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Brian Terrill: Fwd: from today's Yankton newspaper

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  • Bob Waldrop
    From today s Yankton Press and Dakotan, attached photo by Beth Preheim of me and Betsy walking away from the prison is with it. love to all, Brian
    Message 1 of 1 , Jun 8, 2013
      From today's Yankton Press and Dakotan, attached photo by Beth Preheim
      of me and Betsy walking away from the prison is with it.
      love to all, Brian


      Former Yankton Inmate Fights Against Drone Use

      *By Nathan Johnson nathan.johnson@...
      <mailto:nathan.johnson@...> | Posted: Friday, June 7, 2013 10:30
      pm *

      During a six-month sentence at the Yankton Federal Prison Camp, Brian
      Terrell watched as America�s secretive drone war became more visible to
      the public.

      In fact, on May 23 � the day prior to Terrell�s release � President
      Barack Obama spoke frankly about the nation�s use of drones and the need
      to use their lethal power sparingly.

      Terrell was sentenced last October in a district courtroom in Jefferson
      City, Mo., to six months in federal prison after being convicted of
      trespassing at the Whiteman Air Force Base near Knob Noster, Mo.,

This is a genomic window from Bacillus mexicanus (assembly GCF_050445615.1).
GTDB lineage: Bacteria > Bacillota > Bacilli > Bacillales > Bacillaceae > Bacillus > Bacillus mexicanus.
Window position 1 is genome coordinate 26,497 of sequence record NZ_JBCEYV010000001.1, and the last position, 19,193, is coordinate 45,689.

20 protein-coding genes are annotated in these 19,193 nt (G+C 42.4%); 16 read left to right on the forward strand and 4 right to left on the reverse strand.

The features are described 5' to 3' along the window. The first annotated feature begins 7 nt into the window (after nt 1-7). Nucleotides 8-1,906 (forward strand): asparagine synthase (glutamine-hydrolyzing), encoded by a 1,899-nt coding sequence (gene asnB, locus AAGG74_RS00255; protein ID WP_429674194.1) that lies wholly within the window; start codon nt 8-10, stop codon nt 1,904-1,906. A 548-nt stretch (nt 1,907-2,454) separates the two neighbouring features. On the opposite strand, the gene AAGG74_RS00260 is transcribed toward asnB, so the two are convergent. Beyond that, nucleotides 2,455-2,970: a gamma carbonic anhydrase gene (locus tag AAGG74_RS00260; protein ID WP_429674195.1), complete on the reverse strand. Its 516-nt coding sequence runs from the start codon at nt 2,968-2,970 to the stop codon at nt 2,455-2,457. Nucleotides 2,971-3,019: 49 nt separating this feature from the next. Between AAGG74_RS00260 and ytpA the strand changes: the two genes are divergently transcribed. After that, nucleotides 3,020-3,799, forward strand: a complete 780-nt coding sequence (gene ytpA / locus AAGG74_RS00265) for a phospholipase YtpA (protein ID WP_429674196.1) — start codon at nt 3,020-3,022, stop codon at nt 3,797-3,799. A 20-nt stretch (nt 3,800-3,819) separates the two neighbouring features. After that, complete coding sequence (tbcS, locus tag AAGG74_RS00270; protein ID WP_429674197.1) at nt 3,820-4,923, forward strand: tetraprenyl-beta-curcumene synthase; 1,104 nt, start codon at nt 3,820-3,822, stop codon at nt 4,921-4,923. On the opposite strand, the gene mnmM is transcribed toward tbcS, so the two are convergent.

earlier in the year. He and two others were arrested during the
      nonviolent action during which they sought to speak with military
      officials about drone strikes.

      Terrell, who resides in Maloy, Iowa, is a Catholic Worker and
      co-coordinator of Voices for Creative Nonviolence.

      Speaking with the Press & Dakotan via telephone, Terrell said he doesn�t
      believe the president really wanted to deliver that speech.

      �It was a response to pressure from people in the United States and
      around the world,� Terrell stated. �I think what President Obama wanted
      to do was keep discussion of the drones on how it�s this great new
      technology, our soldiers are kept out of harm�s way and the machines are
      very precise. As long as you keep the conversation there, it is going to
      be very popular. But because of actions such as the one that put me in
      Yankton � and actions across the world � these objections are being made
      and questions are being asked. I really feel that this activism has had
      a positive result.�

      Six months in Yankton�s prison was a test of patience, Terrell said. In
      a dispatch written during the final weeks of his sentence, he described
      �frequent shakedowns, random frisks ... and strip searches, separation
      from family and friends, severely limited visits, intercepted mail and
      interrupted phone calls, incessant noise and overcrowding, petty rules
      arbitrarily enforced.�

      However, Terrell said he never felt in danger, and he even managed to
      lose 40 pounds while at the institution through diet and exercise.

      �I was in a place where I could get fresh air and sunshine. The judge
      could have put me in a jail where that wouldn�t be the case,� he stated.
      �I could have some discretion as to who I spent time with. I found good